SHE spent the war years gazing at daring fighter pilots performing aerial acrobatics against the Luftwaffe and always dreamed of one day taking to the skies.
But Betty Lyons – a former RAF secretary who had never left terra firma – has fulfilled a life-long ambition by soaring across Loch Leven in a glider plane – aged 90.
The thrill-seeking great-grandmother hailed the flight as “one of the most exhilarating experiences” of her life and has been branded the “resident daredevil” of her care home Bield.
Despite her armed forces background, she never had the opportunity to take to the skies – so when the Scottish War Blinded Society offered her a seat in an glider she leaped at the chance.
The Uphall stalwart, who has lived in Bield’s sheltered housing at St Andrews Court for more than a decade, wrestles with poor eyesight but was left breathless by the stunning Scottish landscape below.
“I have trouble with my vision nowadays but I still managed to see a lot of sights and the wonderful Scottish countryside was breathtaking,” she said.
“Staff from St Andrews Court were extremely supportive in the lead-up to the event and really pushed me to go for it.
“If I got the opportunity to do it again, I would in a heartbeat.”
Betty said she didn’t feel nervous at all before take-off but became immersed in what was a “thrilling” experience for the plucky pensioner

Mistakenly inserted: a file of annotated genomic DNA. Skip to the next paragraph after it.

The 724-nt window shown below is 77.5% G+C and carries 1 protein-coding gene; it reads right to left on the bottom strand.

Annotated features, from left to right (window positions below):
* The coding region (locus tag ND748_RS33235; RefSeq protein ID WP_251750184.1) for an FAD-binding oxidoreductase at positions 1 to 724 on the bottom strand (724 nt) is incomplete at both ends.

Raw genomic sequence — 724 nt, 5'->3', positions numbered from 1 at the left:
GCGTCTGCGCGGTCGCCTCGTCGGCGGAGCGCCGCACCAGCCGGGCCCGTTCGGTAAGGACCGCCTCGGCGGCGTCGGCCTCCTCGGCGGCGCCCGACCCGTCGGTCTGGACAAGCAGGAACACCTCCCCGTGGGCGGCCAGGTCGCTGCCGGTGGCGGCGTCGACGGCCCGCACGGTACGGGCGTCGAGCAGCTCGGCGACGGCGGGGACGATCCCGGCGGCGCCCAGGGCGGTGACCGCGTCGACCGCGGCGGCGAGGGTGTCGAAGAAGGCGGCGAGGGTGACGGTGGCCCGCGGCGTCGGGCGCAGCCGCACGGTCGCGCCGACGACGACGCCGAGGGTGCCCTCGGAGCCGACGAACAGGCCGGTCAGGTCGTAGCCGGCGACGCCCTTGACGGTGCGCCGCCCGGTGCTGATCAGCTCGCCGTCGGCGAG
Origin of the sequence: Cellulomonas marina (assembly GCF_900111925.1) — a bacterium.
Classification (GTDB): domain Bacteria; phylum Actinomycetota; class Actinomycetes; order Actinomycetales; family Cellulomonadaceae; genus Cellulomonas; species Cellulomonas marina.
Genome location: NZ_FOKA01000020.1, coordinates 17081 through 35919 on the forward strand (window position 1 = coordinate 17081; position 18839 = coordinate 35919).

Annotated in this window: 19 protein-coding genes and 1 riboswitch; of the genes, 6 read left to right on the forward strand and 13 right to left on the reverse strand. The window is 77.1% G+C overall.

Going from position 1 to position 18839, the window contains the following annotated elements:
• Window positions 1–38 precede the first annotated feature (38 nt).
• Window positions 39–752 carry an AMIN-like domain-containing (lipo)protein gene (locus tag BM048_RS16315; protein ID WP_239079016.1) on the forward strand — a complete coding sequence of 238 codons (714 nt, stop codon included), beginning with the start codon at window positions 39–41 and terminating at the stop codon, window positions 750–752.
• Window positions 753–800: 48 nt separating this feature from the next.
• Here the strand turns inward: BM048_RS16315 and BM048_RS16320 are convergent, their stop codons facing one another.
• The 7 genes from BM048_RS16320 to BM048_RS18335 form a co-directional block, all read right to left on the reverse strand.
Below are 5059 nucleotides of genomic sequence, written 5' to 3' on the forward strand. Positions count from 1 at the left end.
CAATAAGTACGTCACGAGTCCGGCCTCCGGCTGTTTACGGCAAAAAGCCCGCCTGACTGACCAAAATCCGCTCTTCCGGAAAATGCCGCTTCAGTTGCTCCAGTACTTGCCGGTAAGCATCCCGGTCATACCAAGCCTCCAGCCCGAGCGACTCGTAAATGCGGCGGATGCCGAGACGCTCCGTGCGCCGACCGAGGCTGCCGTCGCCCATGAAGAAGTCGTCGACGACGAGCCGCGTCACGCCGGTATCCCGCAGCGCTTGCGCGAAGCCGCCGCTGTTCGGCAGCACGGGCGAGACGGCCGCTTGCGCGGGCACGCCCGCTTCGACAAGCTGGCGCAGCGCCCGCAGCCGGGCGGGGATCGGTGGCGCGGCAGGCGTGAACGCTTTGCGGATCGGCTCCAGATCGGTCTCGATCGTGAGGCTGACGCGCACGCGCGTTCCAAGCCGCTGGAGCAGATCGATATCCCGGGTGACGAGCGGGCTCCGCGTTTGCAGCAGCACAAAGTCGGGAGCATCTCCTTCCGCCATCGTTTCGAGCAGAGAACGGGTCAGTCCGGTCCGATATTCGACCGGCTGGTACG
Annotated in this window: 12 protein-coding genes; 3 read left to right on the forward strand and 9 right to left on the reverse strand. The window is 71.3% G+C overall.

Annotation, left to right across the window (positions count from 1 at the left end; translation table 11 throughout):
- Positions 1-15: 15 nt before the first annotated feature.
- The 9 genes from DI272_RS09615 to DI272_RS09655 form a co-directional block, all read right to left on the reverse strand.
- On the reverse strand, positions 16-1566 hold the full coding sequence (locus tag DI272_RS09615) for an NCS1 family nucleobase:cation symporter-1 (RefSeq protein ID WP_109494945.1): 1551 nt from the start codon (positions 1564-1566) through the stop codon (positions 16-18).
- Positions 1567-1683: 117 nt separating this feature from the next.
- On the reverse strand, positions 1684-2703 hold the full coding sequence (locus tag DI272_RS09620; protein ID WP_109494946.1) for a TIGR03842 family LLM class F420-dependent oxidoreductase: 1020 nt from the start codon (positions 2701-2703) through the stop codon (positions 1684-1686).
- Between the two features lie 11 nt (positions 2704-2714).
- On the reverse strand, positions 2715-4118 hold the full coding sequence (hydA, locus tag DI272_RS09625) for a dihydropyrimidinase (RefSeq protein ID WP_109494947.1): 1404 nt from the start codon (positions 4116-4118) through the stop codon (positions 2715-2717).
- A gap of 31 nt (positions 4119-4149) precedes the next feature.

The thrilling trip was supported by gliding charity Walking on Air which aims to provide older people and those with disabilities with the chance to “soar like birds”.
The great-granny of three said: “Last year I was ill so couldn’t attend, so when the society put the list up this year for volunteers, I was one of the first to put my name down.
“I was the only woman who did but I think that you can never be too scared, or old for that matter, to try new things.”
The OAP has already signed up for her next adventure – visiting a shooting range, where she will fire a gun at a target every time a whistle blows.
Sheila Hardie, a manager at St Andrews Court, said Betty was an “outstanding example” of an older person seizing their dreams. “She has no problem with throwing caution to the wind and trying new experiences which is what we love to see in our residents,” said Ms Hardie.
“At Bield we want our residents to live their lives as independently as possible and embrace any passions or desires they have. Betty is an outstanding example of this and we all look forward to supporting her through her next set of adventures.”
Another West Lothian 90-year-old hit the headlines in 2010 when she went whitewater rafting after being banned from a parachute jump.
Despite using two sticks and having two replacement knees, Gean Hodsdon took on the hair-raising feat for charity.